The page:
Becoming Pray-ers

June 3, 2015 | by: Joel Sutton | 0 Comments

Fourteen years ago, when I came to First Free as your Sr. Pastor, the task appeared huge. Daunting. Impossible. So I prayed. And others prayed.


That is what we tend to do when things in front of us seem impossible; we pray. But when everything is going well and the road in front appears to be smooth, we don’t pray like we should.


Our vision at First Free is to be a community of Christ-centered and Christ-sent people who are part of a city-shaping movement of the gospel of Jesus Christ. We envision First Free being known for its compassion, a servant society that pours out its time and wealth for the common good of the city. We imagine First Free together being an Outpost, a people sent out for Christ, a Signpost, a people that point to Christ and a Lamppost, a people that shine the light of Christ everywhere we go.


I have one word for all this vision: Impossible.


That is the reason we must pray. If you read the Old Testament, you will come across those places where there was renewal in the nation of Israel. And they are all different. Some are spontaneous, some are more formal. Some are led by strong leaders. Others come up from the grassroots. But the one constant in each of these renewals is prayer. The people did more than just say their prayers, they cried out to the Lord.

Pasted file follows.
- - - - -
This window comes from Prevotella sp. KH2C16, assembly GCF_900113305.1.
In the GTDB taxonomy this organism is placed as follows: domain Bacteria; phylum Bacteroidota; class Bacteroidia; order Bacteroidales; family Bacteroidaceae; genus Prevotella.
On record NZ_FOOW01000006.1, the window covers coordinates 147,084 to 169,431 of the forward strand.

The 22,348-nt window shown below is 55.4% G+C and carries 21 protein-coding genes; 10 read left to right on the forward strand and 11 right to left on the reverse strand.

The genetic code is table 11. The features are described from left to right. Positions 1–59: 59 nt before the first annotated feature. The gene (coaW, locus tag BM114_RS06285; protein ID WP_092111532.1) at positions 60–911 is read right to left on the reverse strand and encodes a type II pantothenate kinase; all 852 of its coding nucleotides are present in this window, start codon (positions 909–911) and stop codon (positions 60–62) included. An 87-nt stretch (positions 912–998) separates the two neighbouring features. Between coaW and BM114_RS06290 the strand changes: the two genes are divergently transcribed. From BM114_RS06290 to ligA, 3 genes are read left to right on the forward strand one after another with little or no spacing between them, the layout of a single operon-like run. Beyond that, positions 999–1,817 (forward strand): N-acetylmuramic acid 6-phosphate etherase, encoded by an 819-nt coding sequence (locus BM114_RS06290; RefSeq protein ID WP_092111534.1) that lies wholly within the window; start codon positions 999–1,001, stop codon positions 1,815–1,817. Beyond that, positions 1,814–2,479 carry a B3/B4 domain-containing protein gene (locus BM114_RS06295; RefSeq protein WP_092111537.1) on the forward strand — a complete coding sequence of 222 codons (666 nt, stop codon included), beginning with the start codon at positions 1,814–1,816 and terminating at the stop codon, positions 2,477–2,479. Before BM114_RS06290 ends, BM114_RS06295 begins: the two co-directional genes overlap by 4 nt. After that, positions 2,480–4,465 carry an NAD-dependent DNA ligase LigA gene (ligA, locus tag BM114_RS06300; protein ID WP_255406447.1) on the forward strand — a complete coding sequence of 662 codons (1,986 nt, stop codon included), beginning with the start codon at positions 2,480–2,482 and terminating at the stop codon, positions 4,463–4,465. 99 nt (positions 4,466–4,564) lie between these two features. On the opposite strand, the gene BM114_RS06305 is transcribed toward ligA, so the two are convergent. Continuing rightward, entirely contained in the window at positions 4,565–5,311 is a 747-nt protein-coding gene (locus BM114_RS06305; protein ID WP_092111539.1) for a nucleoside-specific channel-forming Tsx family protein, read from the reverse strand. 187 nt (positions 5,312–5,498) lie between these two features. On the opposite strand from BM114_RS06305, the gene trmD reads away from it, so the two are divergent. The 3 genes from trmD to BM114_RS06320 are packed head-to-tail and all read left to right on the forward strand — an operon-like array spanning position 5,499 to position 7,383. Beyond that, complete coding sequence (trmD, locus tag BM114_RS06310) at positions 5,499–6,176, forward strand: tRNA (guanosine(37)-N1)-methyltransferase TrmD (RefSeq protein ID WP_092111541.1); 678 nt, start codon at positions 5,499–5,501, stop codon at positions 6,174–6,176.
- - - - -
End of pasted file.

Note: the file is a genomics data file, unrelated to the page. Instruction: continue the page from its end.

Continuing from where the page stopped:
In the New Testament, you turn to the book of Acts. And despite the fact that the believers are filled with the Holy Spirit, there was a continual need for the fullness of the Spirit. And prayer. The disciples of Jesus were in prayer when the day of Pentecost arrived. Later on when some were in jail, others were praying. After Saul encountered Christ, he spent three days in prayer. In the early church, every Christian was a "prayer-meeting" Christian.


R.A Torrey once said, “Pray for great things, expect great things, work for great things, but above all pray.”


What will it take for First Free to do the impossible? What will it take for us to see the vision that God has given to us to be lived out and for us to become the church that God has called us to be in the city? Corporate, prevailing, intensive, kingdom-centered prayer.


This summer, on Sunday mornings, we are taking a look at some of the great prayers of Scripture by some of the great pray-ers in Scripture. Not only do I want to encourage you to join us, but my hope and prayer is that as a church, God might move us to follow the example of those in both the Old Testament and New Testament – pray like it matters! Because it does!

 

 

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